"In 1961, I was nine years old and starving hungry for everything that was stylish and groovy. I clapped eyes on the [Jaguar] E-type and flipped. This beautiful object has been a personal design obsession of mine ever since. The E-type was created fifty years ago during the Mid-Century design revolution. The goal of the April 20th celebration is to draw a perfectly straight line from that period of fabulous innovation to the present day when great design is once again at the forefront of our culture.”
– Simon Doonan
The event Mr. Doonan is referring to is the Jaguar E-Type’s 50th Anniversary Celebration, which took place last Wednesday at the Frank Gehry-designed IAC building in NYC. Luxury, design, and originality were the buzzwords of the evening, a catalyst of which was Doonan, who masterminded the evening’s aesthetic (complete with an E-Type replica emblazoned with a decoupage of 60s fashion and lifestyle photography). He wasn’t the only Jaguar fan involved: Megan Fox (flanked by husband Brian Austin Green, below) made a surprise appearance to emcee the global unveiling of the 2012 XKR Coupe.
Three bold-faced names – Gehry, Doonan, and Fox – and all seem to align perfectly with Jaguar’s brand in the past, present, and future. Walking home that evening, I started think about celebrity endorsements and what a real Catch 22 they can be. On the one hand, having a high-profile name attached to your product is an instant attention grabber, especially in today’s celeb-obsessed society. A job responsibility of nearly every fashion publicist I know is to get their clients’ clothes/bags/shoes/etc on the bodies of stylish, well-known celebs. A restaurant which had trouble filling its seats one week might barely be able to keep up with reservation requests if the likes of Brangelina are spotted dining there.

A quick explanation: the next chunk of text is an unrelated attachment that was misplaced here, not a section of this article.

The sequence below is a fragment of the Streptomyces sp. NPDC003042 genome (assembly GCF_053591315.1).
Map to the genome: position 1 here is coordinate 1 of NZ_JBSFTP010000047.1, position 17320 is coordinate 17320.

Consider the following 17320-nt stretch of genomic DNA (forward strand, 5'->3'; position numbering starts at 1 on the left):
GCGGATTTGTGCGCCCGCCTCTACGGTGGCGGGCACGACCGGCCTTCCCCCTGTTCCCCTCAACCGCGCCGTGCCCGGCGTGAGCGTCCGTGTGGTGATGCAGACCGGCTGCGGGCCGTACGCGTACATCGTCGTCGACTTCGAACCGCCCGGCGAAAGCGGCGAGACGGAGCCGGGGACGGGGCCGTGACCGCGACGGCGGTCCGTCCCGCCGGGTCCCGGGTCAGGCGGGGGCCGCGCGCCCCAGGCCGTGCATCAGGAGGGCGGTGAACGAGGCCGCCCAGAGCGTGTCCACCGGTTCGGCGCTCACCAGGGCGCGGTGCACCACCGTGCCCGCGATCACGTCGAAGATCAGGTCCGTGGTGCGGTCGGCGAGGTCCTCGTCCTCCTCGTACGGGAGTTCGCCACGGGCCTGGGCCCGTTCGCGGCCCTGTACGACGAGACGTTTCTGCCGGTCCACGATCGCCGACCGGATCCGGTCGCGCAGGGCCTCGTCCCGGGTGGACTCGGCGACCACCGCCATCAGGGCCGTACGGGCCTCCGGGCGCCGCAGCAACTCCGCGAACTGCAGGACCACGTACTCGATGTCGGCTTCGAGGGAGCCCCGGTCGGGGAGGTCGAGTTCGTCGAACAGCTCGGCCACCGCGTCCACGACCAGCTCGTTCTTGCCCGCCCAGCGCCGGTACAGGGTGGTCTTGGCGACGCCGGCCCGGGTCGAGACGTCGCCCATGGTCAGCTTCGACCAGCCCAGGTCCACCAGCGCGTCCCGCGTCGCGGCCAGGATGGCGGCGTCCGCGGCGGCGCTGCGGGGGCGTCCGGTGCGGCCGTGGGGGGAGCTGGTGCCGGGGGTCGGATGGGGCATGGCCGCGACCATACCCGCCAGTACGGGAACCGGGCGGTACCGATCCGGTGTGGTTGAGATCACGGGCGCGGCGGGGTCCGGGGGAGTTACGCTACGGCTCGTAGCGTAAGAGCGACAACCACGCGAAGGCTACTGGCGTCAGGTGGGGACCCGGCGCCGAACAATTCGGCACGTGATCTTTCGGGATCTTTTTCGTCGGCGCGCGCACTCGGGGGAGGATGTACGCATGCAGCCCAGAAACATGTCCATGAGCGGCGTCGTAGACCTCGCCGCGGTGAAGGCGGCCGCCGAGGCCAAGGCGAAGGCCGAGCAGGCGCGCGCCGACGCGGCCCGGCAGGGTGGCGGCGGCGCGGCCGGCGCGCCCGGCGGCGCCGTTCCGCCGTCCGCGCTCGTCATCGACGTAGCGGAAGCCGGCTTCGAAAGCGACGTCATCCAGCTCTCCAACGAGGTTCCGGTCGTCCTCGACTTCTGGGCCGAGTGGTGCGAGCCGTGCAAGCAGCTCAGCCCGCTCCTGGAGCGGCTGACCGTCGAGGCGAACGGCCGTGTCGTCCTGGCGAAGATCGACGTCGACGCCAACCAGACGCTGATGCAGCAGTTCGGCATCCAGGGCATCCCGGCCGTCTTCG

Such cases are lucky (or unlucky) coincidences but when a brand actually PAYS for a celebrity’s endorsement to garner buzz, the partnership choice can raise more than a few eyebrows. Some partnerships make total sense: Mark Wahlberg for Calvin Klein Underwear (come on, now) or, say, Bill Cosby for Jell-O; others, leave us scratching our heads a bit (Jamie Lee Curtis for Activia? Really?)
So what works and what doesn’t? I’d love to hear what you all think…
The Fashion Spot's Editor-at-Large, Julie Bensman, is also the Entertainment Editor for Niche Media, whose titles include Gotham, Hamptons, Ocean Drive and LA Confidential. Closed Set is a collection of her musings on all things fashion, from an editor’s desk to your desktop.